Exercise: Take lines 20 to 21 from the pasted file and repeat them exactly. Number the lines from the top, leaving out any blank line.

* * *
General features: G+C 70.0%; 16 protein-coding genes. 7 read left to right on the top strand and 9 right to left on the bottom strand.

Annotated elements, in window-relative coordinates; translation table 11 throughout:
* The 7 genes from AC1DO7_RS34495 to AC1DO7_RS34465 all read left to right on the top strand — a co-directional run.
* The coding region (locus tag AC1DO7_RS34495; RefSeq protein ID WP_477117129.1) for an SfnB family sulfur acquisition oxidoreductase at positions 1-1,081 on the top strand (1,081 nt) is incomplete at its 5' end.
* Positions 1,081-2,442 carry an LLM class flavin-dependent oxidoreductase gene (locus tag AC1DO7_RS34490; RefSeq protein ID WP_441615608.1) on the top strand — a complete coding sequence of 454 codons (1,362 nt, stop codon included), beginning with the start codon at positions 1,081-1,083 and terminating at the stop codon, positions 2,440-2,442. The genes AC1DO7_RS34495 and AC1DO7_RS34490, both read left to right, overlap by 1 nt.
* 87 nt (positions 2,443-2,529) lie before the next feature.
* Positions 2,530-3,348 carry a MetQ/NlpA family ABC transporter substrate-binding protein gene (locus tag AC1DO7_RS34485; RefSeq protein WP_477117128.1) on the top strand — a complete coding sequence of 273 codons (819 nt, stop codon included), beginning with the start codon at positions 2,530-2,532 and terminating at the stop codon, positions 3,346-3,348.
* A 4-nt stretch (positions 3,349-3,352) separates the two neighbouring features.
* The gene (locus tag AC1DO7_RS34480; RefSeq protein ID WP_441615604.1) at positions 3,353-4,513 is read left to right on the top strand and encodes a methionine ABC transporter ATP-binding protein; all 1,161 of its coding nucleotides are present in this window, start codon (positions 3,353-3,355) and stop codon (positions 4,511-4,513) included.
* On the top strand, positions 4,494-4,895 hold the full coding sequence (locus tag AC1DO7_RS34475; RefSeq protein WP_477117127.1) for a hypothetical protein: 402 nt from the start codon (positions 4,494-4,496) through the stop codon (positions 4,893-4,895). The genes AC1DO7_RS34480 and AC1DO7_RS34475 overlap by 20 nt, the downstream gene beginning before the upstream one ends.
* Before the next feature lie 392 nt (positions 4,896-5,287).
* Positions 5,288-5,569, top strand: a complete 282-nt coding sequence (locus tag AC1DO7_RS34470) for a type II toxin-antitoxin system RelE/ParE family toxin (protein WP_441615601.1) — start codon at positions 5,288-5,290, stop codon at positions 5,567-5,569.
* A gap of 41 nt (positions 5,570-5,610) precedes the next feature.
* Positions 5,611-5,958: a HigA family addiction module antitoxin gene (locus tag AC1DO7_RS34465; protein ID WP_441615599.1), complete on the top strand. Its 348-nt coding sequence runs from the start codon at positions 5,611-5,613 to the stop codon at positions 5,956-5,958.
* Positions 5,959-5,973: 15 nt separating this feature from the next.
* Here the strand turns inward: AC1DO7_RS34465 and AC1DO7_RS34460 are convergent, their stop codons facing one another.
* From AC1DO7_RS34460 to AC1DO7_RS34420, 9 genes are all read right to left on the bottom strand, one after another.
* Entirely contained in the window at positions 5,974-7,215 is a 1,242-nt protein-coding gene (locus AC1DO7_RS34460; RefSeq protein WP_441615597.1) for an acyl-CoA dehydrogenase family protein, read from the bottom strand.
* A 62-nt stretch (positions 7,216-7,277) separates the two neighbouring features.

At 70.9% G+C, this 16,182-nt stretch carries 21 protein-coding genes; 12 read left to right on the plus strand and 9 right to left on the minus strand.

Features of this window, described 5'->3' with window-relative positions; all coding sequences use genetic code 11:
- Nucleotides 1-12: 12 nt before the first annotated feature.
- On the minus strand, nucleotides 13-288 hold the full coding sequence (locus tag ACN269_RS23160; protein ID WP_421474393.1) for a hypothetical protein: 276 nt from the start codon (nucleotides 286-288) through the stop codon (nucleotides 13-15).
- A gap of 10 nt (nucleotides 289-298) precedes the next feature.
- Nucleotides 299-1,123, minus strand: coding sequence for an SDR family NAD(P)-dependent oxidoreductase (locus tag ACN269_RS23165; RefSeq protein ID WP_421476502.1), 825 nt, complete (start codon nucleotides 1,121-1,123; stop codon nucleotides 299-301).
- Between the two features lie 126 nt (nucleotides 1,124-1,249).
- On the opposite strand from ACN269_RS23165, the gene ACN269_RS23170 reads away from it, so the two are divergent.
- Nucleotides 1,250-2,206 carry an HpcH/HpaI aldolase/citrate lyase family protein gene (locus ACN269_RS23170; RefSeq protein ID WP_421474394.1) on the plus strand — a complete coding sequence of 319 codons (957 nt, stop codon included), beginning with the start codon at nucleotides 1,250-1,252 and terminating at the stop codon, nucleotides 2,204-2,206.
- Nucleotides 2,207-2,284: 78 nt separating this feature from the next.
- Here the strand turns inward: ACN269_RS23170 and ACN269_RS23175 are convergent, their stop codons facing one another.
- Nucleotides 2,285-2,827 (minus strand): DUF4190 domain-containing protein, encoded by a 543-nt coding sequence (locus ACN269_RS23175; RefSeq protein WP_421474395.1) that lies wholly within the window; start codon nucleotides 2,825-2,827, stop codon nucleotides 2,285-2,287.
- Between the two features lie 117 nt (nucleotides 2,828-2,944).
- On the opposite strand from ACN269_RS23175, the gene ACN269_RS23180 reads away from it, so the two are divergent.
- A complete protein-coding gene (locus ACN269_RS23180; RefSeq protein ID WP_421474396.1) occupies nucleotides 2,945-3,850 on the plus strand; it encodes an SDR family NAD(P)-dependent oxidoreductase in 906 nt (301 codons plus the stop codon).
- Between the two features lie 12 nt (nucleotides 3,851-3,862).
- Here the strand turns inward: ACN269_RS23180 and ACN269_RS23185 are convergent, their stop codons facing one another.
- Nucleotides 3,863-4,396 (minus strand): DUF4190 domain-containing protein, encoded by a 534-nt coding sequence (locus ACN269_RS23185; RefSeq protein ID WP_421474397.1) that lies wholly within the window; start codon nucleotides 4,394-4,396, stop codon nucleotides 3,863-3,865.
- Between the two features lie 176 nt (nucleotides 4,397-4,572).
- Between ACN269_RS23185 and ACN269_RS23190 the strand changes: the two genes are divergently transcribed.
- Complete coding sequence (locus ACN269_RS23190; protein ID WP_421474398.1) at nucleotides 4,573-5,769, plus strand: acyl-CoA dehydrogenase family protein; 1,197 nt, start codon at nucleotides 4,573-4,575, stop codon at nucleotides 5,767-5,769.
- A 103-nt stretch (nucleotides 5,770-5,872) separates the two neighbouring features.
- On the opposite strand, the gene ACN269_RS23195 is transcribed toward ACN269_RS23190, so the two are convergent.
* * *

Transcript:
At 70.9% G+C, this 16,182-nt stretch carries 21 protein-coding genes; 12 read left to right on the plus strand and 9 right to left on the minus strand.

Features of this window, described 5'->3' with window-relative positions; all coding sequences use genetic code 11: